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Coming home: return migration by Maori to the Mangakahia Valley, Northland.

Author Category Source

New Zealand Population Review, 26(2), 21-44

Published Year

Scott and Kearns present an analysis of return migration patterns among the Māori population to the Mangakahia Valley in Northland, New Zealand.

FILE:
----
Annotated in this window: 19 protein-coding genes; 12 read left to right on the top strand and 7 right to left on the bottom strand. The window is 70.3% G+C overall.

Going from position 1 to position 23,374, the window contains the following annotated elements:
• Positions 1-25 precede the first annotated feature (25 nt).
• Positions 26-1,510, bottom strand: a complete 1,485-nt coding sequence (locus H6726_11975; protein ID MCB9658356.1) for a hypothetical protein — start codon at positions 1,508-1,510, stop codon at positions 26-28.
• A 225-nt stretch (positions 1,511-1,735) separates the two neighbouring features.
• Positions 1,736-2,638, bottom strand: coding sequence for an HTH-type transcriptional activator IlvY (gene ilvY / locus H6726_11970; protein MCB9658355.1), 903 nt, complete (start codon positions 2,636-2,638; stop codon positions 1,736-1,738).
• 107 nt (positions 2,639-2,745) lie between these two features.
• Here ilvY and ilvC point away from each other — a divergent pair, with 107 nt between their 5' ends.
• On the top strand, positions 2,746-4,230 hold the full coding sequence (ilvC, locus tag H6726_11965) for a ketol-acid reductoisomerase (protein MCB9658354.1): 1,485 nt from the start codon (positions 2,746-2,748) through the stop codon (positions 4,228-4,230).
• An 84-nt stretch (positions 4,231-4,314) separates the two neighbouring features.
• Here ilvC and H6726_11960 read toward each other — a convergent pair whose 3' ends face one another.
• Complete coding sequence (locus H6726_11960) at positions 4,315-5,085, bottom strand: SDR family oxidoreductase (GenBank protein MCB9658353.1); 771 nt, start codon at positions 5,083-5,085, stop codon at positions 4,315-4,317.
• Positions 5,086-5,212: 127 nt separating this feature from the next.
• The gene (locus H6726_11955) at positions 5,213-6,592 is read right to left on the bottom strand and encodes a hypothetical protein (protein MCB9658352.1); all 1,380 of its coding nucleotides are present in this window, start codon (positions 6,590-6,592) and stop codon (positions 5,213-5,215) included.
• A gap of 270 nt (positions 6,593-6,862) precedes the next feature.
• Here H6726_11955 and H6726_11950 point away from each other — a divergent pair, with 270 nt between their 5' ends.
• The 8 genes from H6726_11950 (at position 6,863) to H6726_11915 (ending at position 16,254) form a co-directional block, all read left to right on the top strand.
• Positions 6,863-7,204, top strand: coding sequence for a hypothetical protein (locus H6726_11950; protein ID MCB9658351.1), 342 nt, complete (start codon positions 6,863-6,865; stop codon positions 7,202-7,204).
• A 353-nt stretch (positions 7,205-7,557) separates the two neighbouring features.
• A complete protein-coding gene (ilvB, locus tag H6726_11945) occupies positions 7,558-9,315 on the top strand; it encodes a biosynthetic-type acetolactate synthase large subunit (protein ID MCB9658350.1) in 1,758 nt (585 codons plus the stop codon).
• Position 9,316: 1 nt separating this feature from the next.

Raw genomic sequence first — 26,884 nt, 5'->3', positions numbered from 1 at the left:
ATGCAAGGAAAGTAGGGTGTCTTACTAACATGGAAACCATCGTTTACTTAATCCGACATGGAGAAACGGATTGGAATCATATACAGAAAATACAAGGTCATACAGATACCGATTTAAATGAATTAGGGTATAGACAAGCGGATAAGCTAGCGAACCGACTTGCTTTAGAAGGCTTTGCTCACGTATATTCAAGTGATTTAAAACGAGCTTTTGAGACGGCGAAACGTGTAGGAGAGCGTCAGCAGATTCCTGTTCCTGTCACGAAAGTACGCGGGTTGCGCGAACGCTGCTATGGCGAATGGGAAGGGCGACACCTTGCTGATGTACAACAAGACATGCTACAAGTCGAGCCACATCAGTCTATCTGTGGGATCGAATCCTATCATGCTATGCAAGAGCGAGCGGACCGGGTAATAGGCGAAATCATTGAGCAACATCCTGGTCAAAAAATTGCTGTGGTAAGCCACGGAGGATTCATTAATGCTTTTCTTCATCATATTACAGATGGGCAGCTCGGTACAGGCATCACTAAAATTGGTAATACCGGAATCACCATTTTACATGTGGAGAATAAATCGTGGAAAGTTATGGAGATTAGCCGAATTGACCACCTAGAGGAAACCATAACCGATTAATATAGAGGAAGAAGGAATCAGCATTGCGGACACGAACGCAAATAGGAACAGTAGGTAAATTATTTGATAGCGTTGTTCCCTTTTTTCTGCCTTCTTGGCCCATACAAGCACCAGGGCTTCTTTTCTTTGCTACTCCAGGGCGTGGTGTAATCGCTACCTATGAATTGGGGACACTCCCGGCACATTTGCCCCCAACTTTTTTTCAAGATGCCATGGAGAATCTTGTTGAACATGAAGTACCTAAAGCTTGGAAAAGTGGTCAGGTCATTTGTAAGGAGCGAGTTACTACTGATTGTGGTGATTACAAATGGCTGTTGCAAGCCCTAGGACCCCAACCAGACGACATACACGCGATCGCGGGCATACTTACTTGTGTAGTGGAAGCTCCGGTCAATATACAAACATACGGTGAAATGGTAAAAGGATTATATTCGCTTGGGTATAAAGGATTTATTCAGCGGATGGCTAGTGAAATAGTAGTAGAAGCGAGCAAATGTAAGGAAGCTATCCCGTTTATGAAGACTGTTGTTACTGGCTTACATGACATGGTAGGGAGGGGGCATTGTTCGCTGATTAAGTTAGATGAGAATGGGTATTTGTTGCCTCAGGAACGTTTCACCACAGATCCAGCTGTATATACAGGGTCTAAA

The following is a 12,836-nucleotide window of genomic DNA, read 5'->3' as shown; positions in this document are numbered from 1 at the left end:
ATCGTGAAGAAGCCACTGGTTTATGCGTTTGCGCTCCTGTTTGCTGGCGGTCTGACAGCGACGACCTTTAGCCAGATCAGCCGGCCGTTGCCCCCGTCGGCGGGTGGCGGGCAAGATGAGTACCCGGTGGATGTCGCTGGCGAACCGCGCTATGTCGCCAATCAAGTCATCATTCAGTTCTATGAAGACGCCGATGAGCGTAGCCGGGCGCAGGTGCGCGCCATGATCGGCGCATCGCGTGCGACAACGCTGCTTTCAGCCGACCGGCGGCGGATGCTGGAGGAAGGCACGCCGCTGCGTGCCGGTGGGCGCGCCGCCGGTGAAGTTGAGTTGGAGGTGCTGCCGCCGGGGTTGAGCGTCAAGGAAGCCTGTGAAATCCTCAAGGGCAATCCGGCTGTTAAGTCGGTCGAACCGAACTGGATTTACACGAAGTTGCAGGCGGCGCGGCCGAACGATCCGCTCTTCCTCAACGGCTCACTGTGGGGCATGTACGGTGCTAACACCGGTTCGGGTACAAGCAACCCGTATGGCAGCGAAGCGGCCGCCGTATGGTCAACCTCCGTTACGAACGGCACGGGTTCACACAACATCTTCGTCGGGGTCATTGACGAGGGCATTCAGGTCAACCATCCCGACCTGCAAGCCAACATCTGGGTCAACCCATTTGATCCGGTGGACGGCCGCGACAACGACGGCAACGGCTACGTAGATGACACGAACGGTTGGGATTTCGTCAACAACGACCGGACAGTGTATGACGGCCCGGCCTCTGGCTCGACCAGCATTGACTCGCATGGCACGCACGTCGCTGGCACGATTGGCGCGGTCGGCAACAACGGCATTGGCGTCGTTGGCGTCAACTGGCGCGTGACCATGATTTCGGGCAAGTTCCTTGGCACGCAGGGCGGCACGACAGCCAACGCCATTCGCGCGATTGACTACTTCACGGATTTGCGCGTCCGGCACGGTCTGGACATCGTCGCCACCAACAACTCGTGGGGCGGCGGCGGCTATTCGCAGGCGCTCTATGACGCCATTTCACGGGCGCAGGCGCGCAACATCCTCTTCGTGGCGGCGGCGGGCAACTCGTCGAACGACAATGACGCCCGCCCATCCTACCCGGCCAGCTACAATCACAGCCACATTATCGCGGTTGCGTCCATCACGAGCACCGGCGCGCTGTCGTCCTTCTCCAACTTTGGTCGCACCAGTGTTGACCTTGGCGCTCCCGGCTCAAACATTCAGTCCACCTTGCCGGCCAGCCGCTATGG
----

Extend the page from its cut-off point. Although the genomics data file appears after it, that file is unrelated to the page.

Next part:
The study explores the cultural, social, and economic factors influencing the decision of Māori individuals to return to their ancestral lands. It provides a unique perspective on the concept of ‘home’ in the context of indigenous populations and the significance of ancestral connections in shaping migration choices. The authors note that in the 1990s counterurbanisation by Māori has continued, with many individuals and families coming home from cities to localities with which they have ancestral ties. The paper considers the human experience of return migration of Māori to the Mangakahia Valley in Northland. This case study draws on narratives collected in 1996 from 16 Māori respondents who had returned to the Mangakahia Valley over the previous decade. It uses these narratives collected through ethnographic methods to consider three questions: why people move; how they experience resettlement; and what gaps they discerned in state policies supportive of such moves. Scott and Kearns delve into themes such as the importance of reconnecting with cultural heritage, the desire for a supportive community environment, and the pursuit of economic opportunities in ancestral regions. The study highlights how these factors interplay with broader social and economic trends in New Zealand, impacting the Māori community’s demographic patterns.

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